The objective of the project was to improve the taste of pet foods and to increase the production value of aquaculture feeds that contain pulse starches. Previous studies from the research group have shown that using pulse starches in both dog and cat foods improves health (better weight control and less diabetes). However, cats did not like the taste of the test diets containing pulse starches. Moreover, fish in general, but particularly salmonids such as trout show a maximum tolerance for dietary pulse starch inclusion of ~30% at which point production (growth) starts dropping, likely due to hyperglycemia. Through matching funds from the Natural Sciences and Engineering Research Council, the research team added parallel experiments examining use of fermented pea starch in aquaculture diets for rainbow trout and tilapia to the SPG-funded pet food project.
The hypothesis was that fermenting pulse starches prior to use in pet and aquaculture feeds will improve taste and decrease anti-nutritional factor content, without losing any health or production benefits.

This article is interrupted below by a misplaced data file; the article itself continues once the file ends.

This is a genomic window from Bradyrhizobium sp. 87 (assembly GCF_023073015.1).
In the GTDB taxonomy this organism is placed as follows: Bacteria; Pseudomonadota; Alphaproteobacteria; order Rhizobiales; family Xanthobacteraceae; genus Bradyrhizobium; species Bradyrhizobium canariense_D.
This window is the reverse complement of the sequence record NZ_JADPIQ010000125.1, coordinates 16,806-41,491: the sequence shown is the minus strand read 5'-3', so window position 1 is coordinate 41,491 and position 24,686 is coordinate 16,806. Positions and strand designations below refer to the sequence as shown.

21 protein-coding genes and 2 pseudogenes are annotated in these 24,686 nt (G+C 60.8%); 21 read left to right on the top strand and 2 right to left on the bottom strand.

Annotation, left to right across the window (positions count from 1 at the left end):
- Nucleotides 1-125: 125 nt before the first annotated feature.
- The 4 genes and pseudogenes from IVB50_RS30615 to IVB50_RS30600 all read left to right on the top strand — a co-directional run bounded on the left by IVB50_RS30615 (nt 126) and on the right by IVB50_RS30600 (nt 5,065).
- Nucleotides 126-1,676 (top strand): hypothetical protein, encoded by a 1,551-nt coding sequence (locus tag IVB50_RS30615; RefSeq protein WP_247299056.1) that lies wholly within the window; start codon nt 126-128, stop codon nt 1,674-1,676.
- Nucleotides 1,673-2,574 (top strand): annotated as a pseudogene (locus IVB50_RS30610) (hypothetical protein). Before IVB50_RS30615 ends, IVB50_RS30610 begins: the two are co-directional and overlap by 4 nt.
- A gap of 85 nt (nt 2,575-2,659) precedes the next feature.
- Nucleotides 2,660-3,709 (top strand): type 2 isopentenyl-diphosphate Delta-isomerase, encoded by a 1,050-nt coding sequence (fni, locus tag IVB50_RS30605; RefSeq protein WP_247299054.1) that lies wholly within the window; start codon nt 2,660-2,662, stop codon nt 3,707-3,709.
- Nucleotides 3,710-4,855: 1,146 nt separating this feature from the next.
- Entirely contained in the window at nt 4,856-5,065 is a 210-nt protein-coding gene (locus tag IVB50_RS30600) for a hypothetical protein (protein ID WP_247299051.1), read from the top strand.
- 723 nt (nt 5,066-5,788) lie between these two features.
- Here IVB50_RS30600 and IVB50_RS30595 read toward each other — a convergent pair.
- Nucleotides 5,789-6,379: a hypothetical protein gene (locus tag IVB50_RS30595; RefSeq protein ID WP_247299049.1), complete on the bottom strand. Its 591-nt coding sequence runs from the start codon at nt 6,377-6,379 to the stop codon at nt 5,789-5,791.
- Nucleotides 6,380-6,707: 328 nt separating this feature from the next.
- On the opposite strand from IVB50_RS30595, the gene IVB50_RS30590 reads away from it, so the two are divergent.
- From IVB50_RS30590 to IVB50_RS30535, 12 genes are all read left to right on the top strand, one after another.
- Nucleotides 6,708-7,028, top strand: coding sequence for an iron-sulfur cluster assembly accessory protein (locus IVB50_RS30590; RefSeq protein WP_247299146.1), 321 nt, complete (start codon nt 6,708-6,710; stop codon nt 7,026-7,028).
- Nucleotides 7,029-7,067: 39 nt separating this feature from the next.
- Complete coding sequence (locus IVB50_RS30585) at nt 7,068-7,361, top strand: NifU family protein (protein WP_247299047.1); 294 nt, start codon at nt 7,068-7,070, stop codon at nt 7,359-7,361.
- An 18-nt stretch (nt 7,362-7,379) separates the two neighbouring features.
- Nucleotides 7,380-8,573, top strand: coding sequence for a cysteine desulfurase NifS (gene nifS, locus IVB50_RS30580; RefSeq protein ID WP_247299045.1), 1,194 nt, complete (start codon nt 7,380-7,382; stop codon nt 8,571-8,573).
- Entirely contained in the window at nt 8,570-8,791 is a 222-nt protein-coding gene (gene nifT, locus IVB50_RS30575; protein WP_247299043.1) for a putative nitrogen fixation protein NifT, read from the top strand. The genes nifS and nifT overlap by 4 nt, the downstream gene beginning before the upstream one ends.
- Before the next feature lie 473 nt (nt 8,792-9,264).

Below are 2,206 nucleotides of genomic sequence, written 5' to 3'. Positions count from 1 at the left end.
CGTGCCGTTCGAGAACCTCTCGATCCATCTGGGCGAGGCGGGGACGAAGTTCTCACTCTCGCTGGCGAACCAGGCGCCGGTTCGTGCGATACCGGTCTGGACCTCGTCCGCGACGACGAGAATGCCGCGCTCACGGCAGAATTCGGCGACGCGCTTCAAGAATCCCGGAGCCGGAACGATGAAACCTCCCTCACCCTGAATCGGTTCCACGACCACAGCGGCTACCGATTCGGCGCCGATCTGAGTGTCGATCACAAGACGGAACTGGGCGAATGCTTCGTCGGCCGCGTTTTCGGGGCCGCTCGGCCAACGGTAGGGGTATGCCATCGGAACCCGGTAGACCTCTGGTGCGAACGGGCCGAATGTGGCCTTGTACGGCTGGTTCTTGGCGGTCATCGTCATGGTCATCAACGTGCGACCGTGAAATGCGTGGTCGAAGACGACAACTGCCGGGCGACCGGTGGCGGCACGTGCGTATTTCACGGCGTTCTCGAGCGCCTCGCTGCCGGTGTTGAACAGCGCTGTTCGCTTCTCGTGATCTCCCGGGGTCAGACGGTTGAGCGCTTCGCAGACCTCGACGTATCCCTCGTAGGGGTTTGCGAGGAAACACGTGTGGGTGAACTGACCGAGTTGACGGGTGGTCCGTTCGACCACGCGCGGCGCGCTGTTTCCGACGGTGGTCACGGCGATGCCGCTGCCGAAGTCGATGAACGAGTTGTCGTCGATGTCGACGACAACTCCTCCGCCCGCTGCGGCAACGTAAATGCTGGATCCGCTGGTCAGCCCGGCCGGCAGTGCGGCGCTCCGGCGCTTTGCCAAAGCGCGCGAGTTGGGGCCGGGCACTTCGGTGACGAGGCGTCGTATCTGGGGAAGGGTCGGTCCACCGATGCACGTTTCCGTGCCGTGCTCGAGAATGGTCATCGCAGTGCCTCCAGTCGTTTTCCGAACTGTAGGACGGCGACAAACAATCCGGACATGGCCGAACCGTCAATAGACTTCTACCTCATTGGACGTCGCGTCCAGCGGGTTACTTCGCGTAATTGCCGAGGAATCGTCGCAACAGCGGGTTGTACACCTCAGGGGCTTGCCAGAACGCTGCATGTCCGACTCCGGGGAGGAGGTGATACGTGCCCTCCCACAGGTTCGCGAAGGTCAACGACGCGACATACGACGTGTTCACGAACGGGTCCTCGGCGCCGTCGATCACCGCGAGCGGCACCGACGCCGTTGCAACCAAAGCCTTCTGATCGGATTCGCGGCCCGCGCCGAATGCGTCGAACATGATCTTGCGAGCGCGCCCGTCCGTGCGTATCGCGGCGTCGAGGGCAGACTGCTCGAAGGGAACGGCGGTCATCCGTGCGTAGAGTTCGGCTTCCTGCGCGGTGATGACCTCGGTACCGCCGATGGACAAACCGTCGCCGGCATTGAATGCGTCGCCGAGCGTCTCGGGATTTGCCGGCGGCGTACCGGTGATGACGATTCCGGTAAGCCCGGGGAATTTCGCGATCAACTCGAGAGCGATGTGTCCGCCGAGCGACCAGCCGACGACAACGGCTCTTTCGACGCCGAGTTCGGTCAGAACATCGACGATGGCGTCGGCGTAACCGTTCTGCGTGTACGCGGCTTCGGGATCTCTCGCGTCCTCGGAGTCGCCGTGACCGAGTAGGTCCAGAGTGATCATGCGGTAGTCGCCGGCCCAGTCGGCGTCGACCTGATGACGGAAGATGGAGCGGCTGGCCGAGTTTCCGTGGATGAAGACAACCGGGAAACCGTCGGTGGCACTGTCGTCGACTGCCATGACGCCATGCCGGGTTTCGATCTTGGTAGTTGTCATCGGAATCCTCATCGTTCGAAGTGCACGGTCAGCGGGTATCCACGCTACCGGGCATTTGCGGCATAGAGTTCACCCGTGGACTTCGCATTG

Pea starch was used as a representative pulse starch and fermented with a common nutritional supplement yeast, Torula yeast (Candida utilis).Fermentation with Candida utilis decreased levels of some anti-nutritional factors (tannins and polyphenols), yet increased the protein content by up to 5%. Surprisingly fermentation also decreased the resistant starch fraction while increasing the rapidly digestible starch fraction, suggesting that glycemic responses might worsen after consuming fermented pea starch compared to unfermented pea starch. After fermentation, pea starch was used in a whole diet for dogs and cats at 30% inclusion, trout at 0-30% inclusion, and tilapia at 0-50% inclusion, then compared to diets using unfermented pea starch and corn-containing diets. A series of taste tests were performed in the dogs and cats, then checked for short-term and long-term health benefits. Results clearly showed that both cats and dogs prefer the taste of diets formulated with fermented pea starch over unfermented pea starch. Moreover, while the glycemic response was not changed with fermentation, there were clear indications after long-term feeding with fermented peas compared to unfermented peas, of improved metabolic health (lower leptin, lower levels of inflammation as indicated by white blood cell numbers) and even weight loss in cats and dogs. These health benefits of fermented pea starch containing diets were related to promising changes in the intestinal microbiome and intestinal health. In trout and tilapia, the fermented pea diets were tolerated as well or better than unfermented pea diets at maximum starch inclusion, but both pea-containing diets (fermented or unfermented) were better than a corn containing diet based on weight gain. The increased weight gain in these fish species may have been related to slight improvements in pea starch digestibility in both fish species, but was not related to improvements in glucose tolerance. In conclusion, fermentation of pea starch with Candida utilis looks like a highly promising technique for creating a value-added pulse product for use in both pet food and aquaculture feed industries that has not only enhanced health/production benefits, but also improved palatability.